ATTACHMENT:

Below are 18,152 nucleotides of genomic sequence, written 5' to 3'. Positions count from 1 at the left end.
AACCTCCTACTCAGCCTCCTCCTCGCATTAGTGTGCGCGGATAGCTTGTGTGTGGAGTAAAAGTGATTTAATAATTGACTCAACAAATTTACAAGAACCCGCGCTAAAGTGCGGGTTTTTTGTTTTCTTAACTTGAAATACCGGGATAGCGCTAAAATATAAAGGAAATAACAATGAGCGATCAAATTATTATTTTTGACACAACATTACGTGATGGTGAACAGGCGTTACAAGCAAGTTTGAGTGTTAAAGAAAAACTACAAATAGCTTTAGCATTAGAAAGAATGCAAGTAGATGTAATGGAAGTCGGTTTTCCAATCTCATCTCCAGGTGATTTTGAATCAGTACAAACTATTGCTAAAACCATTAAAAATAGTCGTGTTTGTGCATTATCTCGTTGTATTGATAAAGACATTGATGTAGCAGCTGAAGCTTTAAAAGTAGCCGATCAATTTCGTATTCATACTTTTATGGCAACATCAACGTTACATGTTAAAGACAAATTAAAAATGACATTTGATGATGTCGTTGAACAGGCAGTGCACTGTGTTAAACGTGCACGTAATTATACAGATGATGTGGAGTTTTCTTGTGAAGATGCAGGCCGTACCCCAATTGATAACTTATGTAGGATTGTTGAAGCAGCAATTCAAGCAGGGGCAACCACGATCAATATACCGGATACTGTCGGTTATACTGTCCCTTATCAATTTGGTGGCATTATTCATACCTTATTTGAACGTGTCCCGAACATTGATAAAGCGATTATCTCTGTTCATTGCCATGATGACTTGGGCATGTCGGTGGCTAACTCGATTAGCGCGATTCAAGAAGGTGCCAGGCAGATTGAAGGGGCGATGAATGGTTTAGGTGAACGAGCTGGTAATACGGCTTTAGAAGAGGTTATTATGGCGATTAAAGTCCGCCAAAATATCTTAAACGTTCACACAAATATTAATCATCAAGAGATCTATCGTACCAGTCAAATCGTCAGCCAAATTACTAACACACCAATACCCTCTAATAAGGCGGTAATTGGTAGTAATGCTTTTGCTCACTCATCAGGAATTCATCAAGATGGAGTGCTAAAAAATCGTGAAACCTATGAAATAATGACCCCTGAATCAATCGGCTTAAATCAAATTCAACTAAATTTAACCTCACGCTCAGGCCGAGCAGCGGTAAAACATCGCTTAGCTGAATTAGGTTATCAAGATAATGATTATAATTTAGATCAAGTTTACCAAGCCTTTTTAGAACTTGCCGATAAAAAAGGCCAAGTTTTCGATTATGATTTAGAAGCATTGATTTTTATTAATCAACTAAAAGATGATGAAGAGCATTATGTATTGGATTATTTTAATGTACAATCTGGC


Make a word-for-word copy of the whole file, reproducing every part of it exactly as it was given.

Below are 18,152 nucleotides of genomic sequence, written 5' to 3'. Positions count from 1 at the left end.
AACCTCCTACTCAGCCTCCTCCTCGCATTAGTGTGCGCGGATAGCTTGTGTGTGGAGTAAAAGTGATTTAATAATTGACTCAACAAATTTACAAGAACCCGCGCTAAAGTGCGGGTTTTTTGTTTTCTTAACTTGAAATACCGGGATAGCGCTAAAATATAAAGGAAATAACAATGAGCGATCAAATTATTATTTTTGACACAACATTACGTGATGGTGAACAGGCGTTACAAGCAAGTTTGAGTGTTAAAGAAAAACTACAAATAGCTTTAGCATTAGAAAGAATGCAAGTAGATGTAATGGAAGTCGGTTTTCCAATCTCATCTCCAGGTGATTTTGAATCAGTACAAACTATTGCTAAAACCATTAAAAATAGTCGTGTTTGTGCATTATCTCGTTGTATTGATAAAGACATTGATGTAGCAGCTGAAGCTTTAAAAGTAGCCGATCAATTTCGTATTCATACTTTTATGGCAACATCAACGTTACATGTTAAAGACAAATTAAAAATGACATTTGATGATGTCGTTGAACAGGCAGTGCACTGTGTTAAACGTGCACGTAATTATACAGATGATGTGGAGTTTTCTTGTGAAGATGCAGGCCGTACCCCAATTGATAACTTATGTAGGATTGTTGAAGCAGCAATTCAAGCAGGGGCAACCACGATCAATATACCGGATACTGTCGGTTATACTGTCCCTTATCAATTTGGTGGCATTATTCATACCTTATTTGAACGTGTCCCGAACATTGATAAAGCGATTATCTCTGTTCATTGCCATGATGACTTGGGCATGTCGGTGGCTAACTCGATTAGCGCGATTCAAGAAGGTGCCAGGCAGATTGAAGGGGCGATGAATGGTTTAGGTGAACGAGCTGGTAATACGGCTTTAGAAGAGGTTATTATGGCGATTAAAGTCCGCCAAAATATCTTAAACGTTCACACAAATATTAATCATCAAGAGATCTATCGTACCAGTCAAATCGTCAGCCAAATTACTAACACACCAATACCCTCTAATAAGGCGGTAATTGGTAGTAATGCTTTTGCTCACTCATCAGGAATTCATCAAGATGGAGTGCTAAAAAATCGTGAAACCTATGAAATAATGACCCCTGAATCAATCGGCTTAAATCAAATTCAACTAAATTTAACCTCACGCTCAGGCCGAGCAGCGGTAAAACATCGCTTAGCTGAATTAGGTTATCAAGATAATGATTATAATTTAGATCAAGTTTACCAAGCCTTTTTAGAACTTGCCGATAAAAAAGGCCAAGTTTTCGATTATGATTTAGAAGCATTGATTTTTATTAATCAACTAAAAGATGATGAAGAGCATTATGTATTGGATTATTTTAATGTACAATCTGGC